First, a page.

(a) Demand; Time; Manner. Except as otherwise provided by R. 4:67-4 (summary actions), any party may demand a trial by jury of any issue triable of right by a jury by serving upon the other parties a demand therefor in writing not later than 10 days after the service of the last pleading directed to such issue. Such demand may be appended to the party's pleading.


(b) . . . .


(c) Waiver. The failure of a party to serve a demand as required by paragraphs (a) and (b) of this rule constitutes a waiver of trial by jury.


(d) . . . .4


"'[I]n civil matters the constitutional right to a jury trial is not absolute.'" Triffin v. Automatic Data Processing, Inc., 411 N.J. Super. 292, 310 (App. Div. 2010) (quoting Brill v. Guardian Life Ins. Co. of Am., 142 N.J. 520, 537 (1995)). A jury trial "may . . . be waived by subsequent conduct even if timely demanded." Pressler and Verniero, Current N.J. Court Rules, comment 1.2 on R. 4:35-1 (2011). "[A] stipulation between the parties as to all disputed facts will be deemed a waiver of the right to a jury trial." Ibid. (citing Bussell v. DeWalt Products Corp., 259 N.J. Super. 499, 512 (App. Div. 1992) ("the requirement of a jury trial" is eliminated when "no contested factual issues remain[]"), certif. denied, 133 N.J. 431 (1993)).

Initially, since defendant specifically withdrew the statutory claims set forth in his counterclaim, it did not matter that the judge, and not a jury, was sitting as the fact finder.5 That leaves only consideration of whether it was reversible error to deny defendant a jury trial on the complaint itself.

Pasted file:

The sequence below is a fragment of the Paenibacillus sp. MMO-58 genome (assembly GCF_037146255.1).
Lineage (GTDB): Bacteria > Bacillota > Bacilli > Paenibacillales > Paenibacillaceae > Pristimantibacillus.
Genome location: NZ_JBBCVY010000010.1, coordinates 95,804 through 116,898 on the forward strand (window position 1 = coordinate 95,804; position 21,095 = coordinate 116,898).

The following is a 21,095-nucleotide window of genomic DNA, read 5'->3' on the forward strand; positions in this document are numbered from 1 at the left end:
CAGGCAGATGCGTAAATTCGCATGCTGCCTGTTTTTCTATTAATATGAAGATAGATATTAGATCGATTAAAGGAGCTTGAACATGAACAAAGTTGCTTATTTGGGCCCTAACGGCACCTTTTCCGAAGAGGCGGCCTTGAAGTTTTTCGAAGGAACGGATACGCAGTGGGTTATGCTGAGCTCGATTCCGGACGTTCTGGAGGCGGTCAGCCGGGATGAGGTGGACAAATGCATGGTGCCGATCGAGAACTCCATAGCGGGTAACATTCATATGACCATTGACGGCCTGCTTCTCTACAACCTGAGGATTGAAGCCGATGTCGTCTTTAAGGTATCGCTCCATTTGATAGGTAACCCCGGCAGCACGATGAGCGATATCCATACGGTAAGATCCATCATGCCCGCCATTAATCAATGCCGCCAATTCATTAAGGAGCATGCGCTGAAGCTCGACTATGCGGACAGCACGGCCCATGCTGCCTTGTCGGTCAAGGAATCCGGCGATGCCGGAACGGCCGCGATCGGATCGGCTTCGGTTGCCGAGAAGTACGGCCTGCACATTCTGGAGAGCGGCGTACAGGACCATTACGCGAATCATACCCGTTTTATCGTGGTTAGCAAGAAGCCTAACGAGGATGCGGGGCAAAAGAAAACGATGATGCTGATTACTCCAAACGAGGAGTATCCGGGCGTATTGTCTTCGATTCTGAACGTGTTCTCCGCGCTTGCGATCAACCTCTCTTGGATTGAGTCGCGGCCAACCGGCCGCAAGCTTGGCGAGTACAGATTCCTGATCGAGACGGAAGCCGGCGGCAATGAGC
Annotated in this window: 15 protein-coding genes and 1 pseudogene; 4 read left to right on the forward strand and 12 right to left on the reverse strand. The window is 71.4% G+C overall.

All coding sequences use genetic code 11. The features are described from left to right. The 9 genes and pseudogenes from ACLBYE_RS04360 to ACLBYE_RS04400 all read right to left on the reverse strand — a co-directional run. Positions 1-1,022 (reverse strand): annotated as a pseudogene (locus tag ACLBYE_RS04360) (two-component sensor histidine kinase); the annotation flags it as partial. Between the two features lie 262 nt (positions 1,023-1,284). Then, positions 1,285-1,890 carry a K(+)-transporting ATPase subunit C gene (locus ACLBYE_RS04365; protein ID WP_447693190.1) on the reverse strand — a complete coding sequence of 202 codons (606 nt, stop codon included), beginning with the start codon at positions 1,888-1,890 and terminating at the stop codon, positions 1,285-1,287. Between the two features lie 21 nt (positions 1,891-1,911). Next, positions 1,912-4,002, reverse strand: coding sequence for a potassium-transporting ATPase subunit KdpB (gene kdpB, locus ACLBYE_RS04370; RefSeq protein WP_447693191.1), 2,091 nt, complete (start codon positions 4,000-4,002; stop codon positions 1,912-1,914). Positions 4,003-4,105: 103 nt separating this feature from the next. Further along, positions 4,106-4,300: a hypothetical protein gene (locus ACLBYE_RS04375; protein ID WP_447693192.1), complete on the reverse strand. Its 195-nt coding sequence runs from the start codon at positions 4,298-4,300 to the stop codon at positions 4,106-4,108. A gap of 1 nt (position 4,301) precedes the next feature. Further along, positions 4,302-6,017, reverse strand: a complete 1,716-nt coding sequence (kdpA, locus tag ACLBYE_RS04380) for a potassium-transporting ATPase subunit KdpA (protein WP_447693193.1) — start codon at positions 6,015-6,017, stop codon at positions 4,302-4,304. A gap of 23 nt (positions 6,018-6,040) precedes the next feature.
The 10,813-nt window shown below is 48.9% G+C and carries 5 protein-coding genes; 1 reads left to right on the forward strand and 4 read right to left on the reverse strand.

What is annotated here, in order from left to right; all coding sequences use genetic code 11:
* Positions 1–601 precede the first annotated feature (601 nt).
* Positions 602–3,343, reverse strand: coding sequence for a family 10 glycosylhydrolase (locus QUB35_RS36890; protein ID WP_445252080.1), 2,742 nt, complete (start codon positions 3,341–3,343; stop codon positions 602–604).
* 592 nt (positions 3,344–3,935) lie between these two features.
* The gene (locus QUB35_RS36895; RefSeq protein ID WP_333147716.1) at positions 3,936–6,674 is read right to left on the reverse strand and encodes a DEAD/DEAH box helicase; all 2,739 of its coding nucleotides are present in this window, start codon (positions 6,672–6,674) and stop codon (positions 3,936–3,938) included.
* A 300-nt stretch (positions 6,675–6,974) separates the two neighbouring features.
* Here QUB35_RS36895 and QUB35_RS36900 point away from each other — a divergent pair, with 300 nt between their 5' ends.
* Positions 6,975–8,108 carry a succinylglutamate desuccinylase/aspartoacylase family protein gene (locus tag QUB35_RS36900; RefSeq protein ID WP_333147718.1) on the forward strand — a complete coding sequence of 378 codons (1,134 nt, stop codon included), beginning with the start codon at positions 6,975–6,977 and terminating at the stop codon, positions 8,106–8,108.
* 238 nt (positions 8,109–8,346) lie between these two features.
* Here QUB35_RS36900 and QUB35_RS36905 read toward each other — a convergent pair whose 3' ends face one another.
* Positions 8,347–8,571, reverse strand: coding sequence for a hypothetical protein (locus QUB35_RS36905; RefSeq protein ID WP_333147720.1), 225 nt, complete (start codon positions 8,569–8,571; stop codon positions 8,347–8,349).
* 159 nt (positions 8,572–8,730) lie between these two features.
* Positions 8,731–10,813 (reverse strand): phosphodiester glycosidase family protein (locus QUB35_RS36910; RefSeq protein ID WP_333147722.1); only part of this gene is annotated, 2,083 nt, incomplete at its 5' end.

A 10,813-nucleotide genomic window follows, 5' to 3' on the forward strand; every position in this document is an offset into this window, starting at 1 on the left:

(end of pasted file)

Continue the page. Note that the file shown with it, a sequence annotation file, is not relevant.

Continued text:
In denying plaintiff's summary judgment motion immediately before trial, the judge concluded that defendant's opposition "read under . . . generous and indulgent standards" presented "sufficient dispute." First, the judge noted defendant's claim that the number on one of the accounts differed by a single digit from that alleged in the complaint. The judge likened this to a "scrivener's error," but also decided he would not "assume anything." Second, the judge observed that in his papers defendant "den[ied] responsibility . . . for the charges."6

However, at trial, defendant chose not to testify and he offered no witnesses or documentary evidence that rebutted plaintiff's claims. His cross-examination of Guenther did not impugn what was essentially undisputed and overwhelming proof of liability. Under the unique circumstances presented, we cannot conclude that denying defendant a jury trial on plaintiff's claim amounted to reversible error.

The remainder of defendant's arguments lack sufficient merit to warrant extensive discussion. R. 2:11-3(e)(1)(E). We only add the following brief comments.

In Point I, defendant argues that the complaints incorrectly identified the accounts and plaintiff produced "nothing to connect [defendant] to the subject accounts." While it is true that one digit was missing from the Gold Card account number listed in the amended complaint, the judge correctly determined the error was "nothing that went to the heart of the matter." The complaint fairly apprised defendant of the claims, and plaintiff's proofs were more than adequate. The "misleading certifications and representations" of plaintiff's counsel referenced in defendant's Point VII relate to these minor errors in the account number. Clearly, that argument lacks merit.